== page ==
4. Additional Living Expenses (ALE): ALE pays the additional costs of living away from home if you cannot live there due to damage from an insured disaster. Additional Living Expense (ALE) coverages pays expenses of living away from home covers hotel bills, restaurant meals and other costs, over and above your usual living expenses, incurred while your home is being rebuilt. Keep in mind that the ALE coverage in your homeowners policy has limits—and some policies include a time limitation. However, these limits are separate from the amount available to rebuild or repair your home. Even if you use up your ALE your insurance company will still pay the full cost of rebuilding your home up to the policy limit. If you rent out part of your house, ALE also covers you for the rent that you would have collected from your tenant if your home had not been destroyed.

Still have questions? We’re Here to Help!

Call 401-846-9629 or email us for a FREE policy review.

 We’ll Always Do Our Best for You!

Content: iii.org

Safe Driver Series 3: Hit & Run

Hit & Run Car leaving accident scene

A car accident can be a very traumatic and stressful event in your life especially if you are the victim of a hit-and-run. As with any accident, the first rule is to stay on the scene in a safe location. After that it is vital to gather information to help police locate the other driver and ensure that you don’t get stuck paying for damages.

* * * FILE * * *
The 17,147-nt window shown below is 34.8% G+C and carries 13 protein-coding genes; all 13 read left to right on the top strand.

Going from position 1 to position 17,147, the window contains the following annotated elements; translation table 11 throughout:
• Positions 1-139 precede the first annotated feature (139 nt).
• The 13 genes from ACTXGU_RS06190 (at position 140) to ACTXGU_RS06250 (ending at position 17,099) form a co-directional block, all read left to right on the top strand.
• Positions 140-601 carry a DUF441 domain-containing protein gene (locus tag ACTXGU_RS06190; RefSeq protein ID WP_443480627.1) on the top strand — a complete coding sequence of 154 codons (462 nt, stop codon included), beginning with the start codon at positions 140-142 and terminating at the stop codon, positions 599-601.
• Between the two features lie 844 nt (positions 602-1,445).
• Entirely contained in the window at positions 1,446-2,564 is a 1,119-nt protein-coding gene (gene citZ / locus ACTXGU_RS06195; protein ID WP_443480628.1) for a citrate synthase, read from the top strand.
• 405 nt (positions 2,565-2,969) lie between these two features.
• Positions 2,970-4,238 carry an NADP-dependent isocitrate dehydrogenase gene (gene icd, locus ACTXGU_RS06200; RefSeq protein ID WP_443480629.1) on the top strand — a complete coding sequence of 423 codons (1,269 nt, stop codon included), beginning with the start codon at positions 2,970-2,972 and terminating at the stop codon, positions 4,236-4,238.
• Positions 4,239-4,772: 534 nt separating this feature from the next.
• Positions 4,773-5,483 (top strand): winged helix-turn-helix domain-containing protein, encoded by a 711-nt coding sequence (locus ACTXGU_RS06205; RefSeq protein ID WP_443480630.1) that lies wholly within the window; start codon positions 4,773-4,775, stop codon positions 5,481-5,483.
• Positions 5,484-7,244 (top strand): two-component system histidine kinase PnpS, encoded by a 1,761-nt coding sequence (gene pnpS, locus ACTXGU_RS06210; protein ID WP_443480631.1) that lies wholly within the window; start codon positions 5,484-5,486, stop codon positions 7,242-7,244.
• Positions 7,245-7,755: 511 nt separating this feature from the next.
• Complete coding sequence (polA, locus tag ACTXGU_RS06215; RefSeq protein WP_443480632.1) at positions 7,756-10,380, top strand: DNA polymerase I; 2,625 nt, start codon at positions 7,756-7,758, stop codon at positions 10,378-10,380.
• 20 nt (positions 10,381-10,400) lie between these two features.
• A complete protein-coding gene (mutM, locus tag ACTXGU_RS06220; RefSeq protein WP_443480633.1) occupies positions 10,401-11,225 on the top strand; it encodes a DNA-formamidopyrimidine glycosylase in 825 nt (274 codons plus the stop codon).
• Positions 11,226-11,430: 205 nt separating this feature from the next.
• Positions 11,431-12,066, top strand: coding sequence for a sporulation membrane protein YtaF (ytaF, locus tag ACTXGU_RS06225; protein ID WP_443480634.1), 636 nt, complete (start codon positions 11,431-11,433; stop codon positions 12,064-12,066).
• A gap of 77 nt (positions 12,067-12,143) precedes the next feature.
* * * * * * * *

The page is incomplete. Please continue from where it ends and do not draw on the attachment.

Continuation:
4 Essentials After A Hit & Run:

  1. Record Information of Fleeing Vehicle:
    • License Plate Number and State
    • Make, Model, Color and Approximate Year of the Car
    • Time & Location of Accident
    • Direction the Driver Headed
  2. Gather Evidence at Scene:
    • Contact Information of Potential Witnesses
    • Photograph the scene and damage to your vehicle
  3. File A Police Report
  4. Contact Your Insurance Company
    • Depending upon your coverage, they can help with towing and finding a rental car. If you can identify the driver that hit you and they’re insured, you can likely get their car insurance information from your insurance company and file a claim with the other driver’s company.

In a hit-and-run accident scenario, having the minimum car insurance coverage may not offer the protection you need. To avoid being held financially responsible for potential costs, consider an uninsured motorist insurance policy. This coverage may protect you against drivers who don’t have liability insurance or the money to pay for injuries and damages they cause.

Contact us to learn more about how uninsured motorist coverage can protect you, your passengers and your car in the event of a hit-and-run accident.

Stay tuned for part 4 of our SAFE DRIVER SERIES next month with steps to take If You Are Pulled Over.


Nationwide Mobile AppBE PREPARED: Keep important items in your car’s glove box such as paper and a pencil for taking notes, a card that lists local law enforcement agency contact numbers and your medical allergies or conditions that first responders should know about.

MAKE IT EASY: The Nationwide Mobile app is available for free from the iTunes or Google Play store. It can guide you through the steps to take after an accident, helps you notify law enforcement, find a Nationwide Blue RibbonSM Repair Facility and towing services, and start the claims process.